Amare hasn’t meshed with Carmelo since day 1 of Anthony’s overhyped arrival to his hometown. Prior to Carmelo Anthony joining the Knicks, Stoudemire was surprisingly playing up to the absurdly rich contract that the Knicks desperately signed him to in the 2010 off-season. It has become clear that Stoudemire fits as well with the current version of the Knicks as Lindsay Lohan did at this weekend’s White House Correspondence dinner. Amare was better off without Carmelo.

It could be the case that the Knicks are better off without Amare.

The Knicks don’t have the personnel to beat the Heat but with Amare Stoudemire out the team might be able to put up a better fight. The front court lineup featuring Tyson Chandler, Amare Stoudemire and Carmelo Anthony doesn’t space the floor well enough for either Amare or Carmelo to go to work the way they would like to. When you add to the mix an average shooter in Landry Fields and a below average 3 point shooter throughout his career in Baron Davis, what you get is not a group built for success.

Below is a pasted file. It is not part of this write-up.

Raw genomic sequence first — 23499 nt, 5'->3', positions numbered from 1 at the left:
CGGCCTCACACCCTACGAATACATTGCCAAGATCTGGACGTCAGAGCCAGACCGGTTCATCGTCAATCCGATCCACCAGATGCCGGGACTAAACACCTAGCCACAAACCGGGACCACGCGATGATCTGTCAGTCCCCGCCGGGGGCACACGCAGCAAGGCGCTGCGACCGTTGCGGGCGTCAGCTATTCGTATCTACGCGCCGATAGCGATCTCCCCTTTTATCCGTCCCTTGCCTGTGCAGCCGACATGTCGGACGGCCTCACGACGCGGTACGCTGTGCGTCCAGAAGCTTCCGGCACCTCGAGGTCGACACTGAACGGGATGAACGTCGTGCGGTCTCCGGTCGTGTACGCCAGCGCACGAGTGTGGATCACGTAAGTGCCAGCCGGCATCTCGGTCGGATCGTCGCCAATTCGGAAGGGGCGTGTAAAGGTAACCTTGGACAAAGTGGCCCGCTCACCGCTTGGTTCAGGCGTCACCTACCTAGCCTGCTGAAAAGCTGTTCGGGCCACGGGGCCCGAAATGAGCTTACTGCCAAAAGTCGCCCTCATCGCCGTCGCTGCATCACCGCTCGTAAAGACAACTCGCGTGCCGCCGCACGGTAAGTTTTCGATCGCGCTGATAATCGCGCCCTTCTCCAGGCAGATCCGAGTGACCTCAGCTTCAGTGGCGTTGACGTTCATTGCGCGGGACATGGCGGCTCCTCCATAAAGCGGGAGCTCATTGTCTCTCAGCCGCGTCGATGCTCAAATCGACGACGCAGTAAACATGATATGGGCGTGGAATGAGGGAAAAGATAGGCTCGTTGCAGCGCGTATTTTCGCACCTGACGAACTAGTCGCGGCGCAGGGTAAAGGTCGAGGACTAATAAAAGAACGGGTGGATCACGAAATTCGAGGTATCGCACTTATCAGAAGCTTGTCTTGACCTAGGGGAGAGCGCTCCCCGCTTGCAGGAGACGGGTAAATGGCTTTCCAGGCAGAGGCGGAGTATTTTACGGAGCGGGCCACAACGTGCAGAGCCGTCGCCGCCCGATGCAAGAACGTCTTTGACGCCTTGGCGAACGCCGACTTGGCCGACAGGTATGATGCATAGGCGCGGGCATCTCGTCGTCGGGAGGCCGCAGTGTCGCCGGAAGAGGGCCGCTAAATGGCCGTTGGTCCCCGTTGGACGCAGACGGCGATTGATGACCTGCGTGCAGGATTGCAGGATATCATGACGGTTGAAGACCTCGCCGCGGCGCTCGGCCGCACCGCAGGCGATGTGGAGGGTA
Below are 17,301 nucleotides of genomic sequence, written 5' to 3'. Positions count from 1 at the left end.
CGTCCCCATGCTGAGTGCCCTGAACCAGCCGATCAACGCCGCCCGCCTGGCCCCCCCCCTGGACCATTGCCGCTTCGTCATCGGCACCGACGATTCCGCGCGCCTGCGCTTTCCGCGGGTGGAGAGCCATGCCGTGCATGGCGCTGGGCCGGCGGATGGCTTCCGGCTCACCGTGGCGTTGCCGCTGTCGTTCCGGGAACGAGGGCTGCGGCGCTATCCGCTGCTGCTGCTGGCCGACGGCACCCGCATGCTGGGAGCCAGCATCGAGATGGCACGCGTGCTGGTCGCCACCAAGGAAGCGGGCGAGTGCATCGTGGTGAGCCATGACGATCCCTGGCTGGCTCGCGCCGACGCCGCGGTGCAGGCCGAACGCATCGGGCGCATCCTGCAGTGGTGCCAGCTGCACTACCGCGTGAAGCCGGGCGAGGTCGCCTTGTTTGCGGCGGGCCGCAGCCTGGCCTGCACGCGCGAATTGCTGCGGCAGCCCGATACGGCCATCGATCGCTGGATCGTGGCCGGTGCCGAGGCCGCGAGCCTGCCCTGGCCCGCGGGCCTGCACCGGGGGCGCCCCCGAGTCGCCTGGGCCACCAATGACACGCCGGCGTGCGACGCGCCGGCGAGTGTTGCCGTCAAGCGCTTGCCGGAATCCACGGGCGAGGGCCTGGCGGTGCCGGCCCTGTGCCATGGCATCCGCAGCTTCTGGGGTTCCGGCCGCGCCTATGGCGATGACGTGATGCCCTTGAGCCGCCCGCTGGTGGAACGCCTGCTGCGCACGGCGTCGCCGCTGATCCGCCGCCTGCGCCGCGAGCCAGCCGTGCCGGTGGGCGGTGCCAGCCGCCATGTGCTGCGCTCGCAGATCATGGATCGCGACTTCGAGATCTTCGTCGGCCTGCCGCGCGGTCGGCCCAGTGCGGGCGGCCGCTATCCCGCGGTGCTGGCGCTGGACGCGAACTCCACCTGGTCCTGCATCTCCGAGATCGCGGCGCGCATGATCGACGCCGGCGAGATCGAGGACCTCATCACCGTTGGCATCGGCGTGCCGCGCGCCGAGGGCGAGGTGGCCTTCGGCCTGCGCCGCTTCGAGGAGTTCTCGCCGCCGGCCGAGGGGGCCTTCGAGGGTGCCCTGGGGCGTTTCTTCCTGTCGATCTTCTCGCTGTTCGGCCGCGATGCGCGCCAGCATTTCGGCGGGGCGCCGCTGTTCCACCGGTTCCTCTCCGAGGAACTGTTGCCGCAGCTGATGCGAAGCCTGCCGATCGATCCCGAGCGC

The Knicks, however, were very successful at times during the absence of Amare Stoudemire, especially so when Carmelo would do his best Lebron James impersonation and beast it at power forward. Going small should not hurt the Knicks against the Heat’s unassuming group of big men, while the constant shooting presence of a J.R. Smith or Steve Novak may help turn the series around.

Statistics do not tell all but the stats without STAT on the floor this season should ease the minds of Knicks fans looking ahead to game 3 (not too much though). Sadly, New York has been better on both sides of the ball this season without Amare. Per NBA.com, they have scored 104.6 points per 100 possessions and allowed 96.2 points per 100 possessions in his absence. This is opposed to only their 98.1 point per 100 possessions scoring clip and 100.8 points per 100 possessions allowed defensively with Amare Stoudemire on the court.